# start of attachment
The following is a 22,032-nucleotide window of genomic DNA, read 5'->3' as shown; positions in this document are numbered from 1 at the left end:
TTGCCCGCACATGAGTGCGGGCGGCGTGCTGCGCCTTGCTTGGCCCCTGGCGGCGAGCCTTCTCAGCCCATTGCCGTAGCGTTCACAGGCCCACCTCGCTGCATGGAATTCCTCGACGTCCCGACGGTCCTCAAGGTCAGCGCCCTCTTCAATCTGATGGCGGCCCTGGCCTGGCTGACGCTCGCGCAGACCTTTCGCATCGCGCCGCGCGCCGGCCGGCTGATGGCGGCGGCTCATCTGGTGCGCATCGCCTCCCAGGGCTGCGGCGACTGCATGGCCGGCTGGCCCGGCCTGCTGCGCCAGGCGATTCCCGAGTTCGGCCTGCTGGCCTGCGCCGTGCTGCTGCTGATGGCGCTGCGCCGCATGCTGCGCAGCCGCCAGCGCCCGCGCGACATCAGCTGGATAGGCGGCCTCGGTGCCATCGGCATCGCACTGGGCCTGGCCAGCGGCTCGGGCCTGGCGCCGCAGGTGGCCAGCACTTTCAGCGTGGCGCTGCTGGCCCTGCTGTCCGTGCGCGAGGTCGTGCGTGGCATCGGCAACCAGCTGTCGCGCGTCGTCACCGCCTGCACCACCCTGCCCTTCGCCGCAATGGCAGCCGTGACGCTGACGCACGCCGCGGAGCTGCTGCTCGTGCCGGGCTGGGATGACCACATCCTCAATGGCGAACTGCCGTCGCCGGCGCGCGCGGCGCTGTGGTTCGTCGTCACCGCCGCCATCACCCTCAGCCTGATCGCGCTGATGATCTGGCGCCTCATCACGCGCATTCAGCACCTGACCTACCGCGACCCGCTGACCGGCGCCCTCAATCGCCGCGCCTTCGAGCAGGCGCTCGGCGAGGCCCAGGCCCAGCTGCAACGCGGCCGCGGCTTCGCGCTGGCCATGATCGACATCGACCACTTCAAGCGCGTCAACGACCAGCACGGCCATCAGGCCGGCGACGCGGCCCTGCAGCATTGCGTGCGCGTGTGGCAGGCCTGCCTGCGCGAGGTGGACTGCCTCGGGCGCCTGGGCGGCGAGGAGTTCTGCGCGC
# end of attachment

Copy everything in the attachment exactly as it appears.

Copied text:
The following is a 22,032-nucleotide window of genomic DNA, read 5'->3' as shown; positions in this document are numbered from 1 at the left end:
TTGCCCGCACATGAGTGCGGGCGGCGTGCTGCGCCTTGCTTGGCCCCTGGCGGCGAGCCTTCTCAGCCCATTGCCGTAGCGTTCACAGGCCCACCTCGCTGCATGGAATTCCTCGACGTCCCGACGGTCCTCAAGGTCAGCGCCCTCTTCAATCTGATGGCGGCCCTGGCCTGGCTGACGCTCGCGCAGACCTTTCGCATCGCGCCGCGCGCCGGCCGGCTGATGGCGGCGGCTCATCTGGTGCGCATCGCCTCCCAGGGCTGCGGCGACTGCATGGCCGGCTGGCCCGGCCTGCTGCGCCAGGCGATTCCCGAGTTCGGCCTGCTGGCCTGCGCCGTGCTGCTGCTGATGGCGCTGCGCCGCATGCTGCGCAGCCGCCAGCGCCCGCGCGACATCAGCTGGATAGGCGGCCTCGGTGCCATCGGCATCGCACTGGGCCTGGCCAGCGGCTCGGGCCTGGCGCCGCAGGTGGCCAGCACTTTCAGCGTGGCGCTGCTGGCCCTGCTGTCCGTGCGCGAGGTCGTGCGTGGCATCGGCAACCAGCTGTCGCGCGTCGTCACCGCCTGCACCACCCTGCCCTTCGCCGCAATGGCAGCCGTGACGCTGACGCACGCCGCGGAGCTGCTGCTCGTGCCGGGCTGGGATGACCACATCCTCAATGGCGAACTGCCGTCGCCGGCGCGCGCGGCGCTGTGGTTCGTCGTCACCGCCGCCATCACCCTCAGCCTGATCGCGCTGATGATCTGGCGCCTCATCACGCGCATTCAGCACCTGACCTACCGCGACCCGCTGACCGGCGCCCTCAATCGCCGCGCCTTCGAGCAGGCGCTCGGCGAGGCCCAGGCCCAGCTGCAACGCGGCCGCGGCTTCGCGCTGGCCATGATCGACATCGACCACTTCAAGCGCGTCAACGACCAGCACGGCCATCAGGCCGGCGACGCGGCCCTGCAGCATTGCGTGCGCGTGTGGCAGGCCTGCCTGCGCGAGGTGGACTGCCTCGGGCGCCTGGGCGGCGAGGAGTTCTGCGCGC